Using positive reinforcement techniques can also encourage calm behavior in puppies. Reward a young dog with treats, praise, or gentle play when they exhibit calm and quiet behavior, and they will be motivated to keep practicing it in their adulthood.

Positive reinforcement will help your dog associate calmness with positive experiences and set a precedent for desired behaviors. As much as possible, avoid scolding or punishment, as this may increase your puppy’s anxiety and worsen their distress instead of making it better.

7) Gradually Introduce Your Puppy to More People and Dogs

Socialization is vital for puppies' emotional well-being, and it can also keep them from crying due to loneliness or unfamiliarity around others. If your pup is used to people and other dogs, they’re less likely to feel intimidated or threatened around others and show it in their behavior.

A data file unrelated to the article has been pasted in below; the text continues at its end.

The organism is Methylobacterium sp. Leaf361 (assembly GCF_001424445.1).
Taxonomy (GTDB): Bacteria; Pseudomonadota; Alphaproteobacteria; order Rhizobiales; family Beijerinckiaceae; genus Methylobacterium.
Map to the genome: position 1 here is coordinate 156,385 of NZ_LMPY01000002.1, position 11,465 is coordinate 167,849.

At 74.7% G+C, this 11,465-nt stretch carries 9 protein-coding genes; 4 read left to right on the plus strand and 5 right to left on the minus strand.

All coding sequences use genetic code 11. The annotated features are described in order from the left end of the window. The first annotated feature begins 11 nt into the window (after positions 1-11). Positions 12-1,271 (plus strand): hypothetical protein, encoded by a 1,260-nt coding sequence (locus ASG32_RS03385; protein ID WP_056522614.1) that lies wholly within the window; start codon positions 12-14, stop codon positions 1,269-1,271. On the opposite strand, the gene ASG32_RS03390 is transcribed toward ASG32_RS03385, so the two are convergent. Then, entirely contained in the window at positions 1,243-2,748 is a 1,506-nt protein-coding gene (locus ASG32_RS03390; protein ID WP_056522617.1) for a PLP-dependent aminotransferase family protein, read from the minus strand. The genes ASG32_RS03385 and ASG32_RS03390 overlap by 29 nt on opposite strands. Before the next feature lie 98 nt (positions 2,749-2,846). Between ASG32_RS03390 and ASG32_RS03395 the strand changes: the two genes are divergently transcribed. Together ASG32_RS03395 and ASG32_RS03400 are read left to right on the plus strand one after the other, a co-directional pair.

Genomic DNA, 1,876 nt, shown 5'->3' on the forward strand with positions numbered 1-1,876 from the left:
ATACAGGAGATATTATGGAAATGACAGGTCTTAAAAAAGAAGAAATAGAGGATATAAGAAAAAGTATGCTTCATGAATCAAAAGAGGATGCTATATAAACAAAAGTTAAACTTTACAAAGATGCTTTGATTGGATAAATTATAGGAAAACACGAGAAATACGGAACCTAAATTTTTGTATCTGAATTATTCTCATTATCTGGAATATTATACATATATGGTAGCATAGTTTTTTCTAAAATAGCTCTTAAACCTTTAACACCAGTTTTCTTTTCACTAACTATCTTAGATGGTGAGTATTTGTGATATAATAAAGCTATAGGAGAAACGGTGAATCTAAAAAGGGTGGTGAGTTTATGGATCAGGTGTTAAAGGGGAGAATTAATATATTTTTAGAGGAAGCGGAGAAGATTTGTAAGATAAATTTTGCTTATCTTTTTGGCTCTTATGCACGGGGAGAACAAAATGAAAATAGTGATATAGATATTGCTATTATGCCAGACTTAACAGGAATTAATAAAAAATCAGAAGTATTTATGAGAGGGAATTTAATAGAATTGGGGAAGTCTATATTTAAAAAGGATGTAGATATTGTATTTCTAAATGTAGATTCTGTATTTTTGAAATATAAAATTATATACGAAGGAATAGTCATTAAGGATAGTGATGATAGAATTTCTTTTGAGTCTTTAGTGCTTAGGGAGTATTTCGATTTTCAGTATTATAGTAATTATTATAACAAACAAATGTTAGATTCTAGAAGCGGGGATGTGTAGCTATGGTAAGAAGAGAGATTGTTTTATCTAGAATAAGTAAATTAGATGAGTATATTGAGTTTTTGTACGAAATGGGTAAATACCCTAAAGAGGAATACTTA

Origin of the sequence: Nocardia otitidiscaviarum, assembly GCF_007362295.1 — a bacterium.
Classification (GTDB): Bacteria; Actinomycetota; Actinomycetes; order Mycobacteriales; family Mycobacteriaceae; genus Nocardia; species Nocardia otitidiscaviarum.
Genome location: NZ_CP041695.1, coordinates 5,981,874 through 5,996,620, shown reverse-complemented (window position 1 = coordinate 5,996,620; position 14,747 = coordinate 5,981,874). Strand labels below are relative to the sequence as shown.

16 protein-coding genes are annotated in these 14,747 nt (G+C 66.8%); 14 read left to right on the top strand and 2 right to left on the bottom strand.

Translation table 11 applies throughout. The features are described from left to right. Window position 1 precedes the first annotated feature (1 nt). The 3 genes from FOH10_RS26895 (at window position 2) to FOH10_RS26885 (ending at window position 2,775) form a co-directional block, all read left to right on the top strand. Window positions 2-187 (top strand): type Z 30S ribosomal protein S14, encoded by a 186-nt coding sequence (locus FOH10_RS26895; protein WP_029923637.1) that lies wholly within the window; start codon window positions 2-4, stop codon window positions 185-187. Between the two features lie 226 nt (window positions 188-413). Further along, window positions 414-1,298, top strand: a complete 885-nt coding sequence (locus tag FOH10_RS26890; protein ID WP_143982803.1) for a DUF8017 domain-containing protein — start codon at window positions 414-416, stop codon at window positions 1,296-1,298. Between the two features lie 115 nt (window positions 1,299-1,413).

To begin your puppy’s socialization process, gradually introduce them to various people, animals, and environments in a controlled and positive manner. Exposing them to new things in this way will slowly get them to build confidence and adapt to new situations with a relaxed and happy disposition.

8) When All Else Fails, Seek Advice from Veterinarians and Dog Behaviorists

Does your puppy’s crying persist despite your best efforts to address their needs? If so, you may need to consider deeper causes like medical issues or trauma. Certain health conditions, discomfort, or underlying pain can contribute to a puppy's distress and be the main reason they cry a lot, even when you go by the book in your attempts to soothe them. 

If you have concerns about your pup’s health and well-being, consult a veterinarian to rule out any medical issues or a dog behaviorist to safely analyze worrying patterns in your puppy’s behavior. In both cases, you’ll receive appropriate guidance for taking care of your pup.


Puppies generally outgrow their crying phase as they mature and become more accustomed to their surroundings. With proper care, training, and socialization, it won’t be hard for you to get through your puppy’s crying phase and raise a healthy, calm, and expressive dog.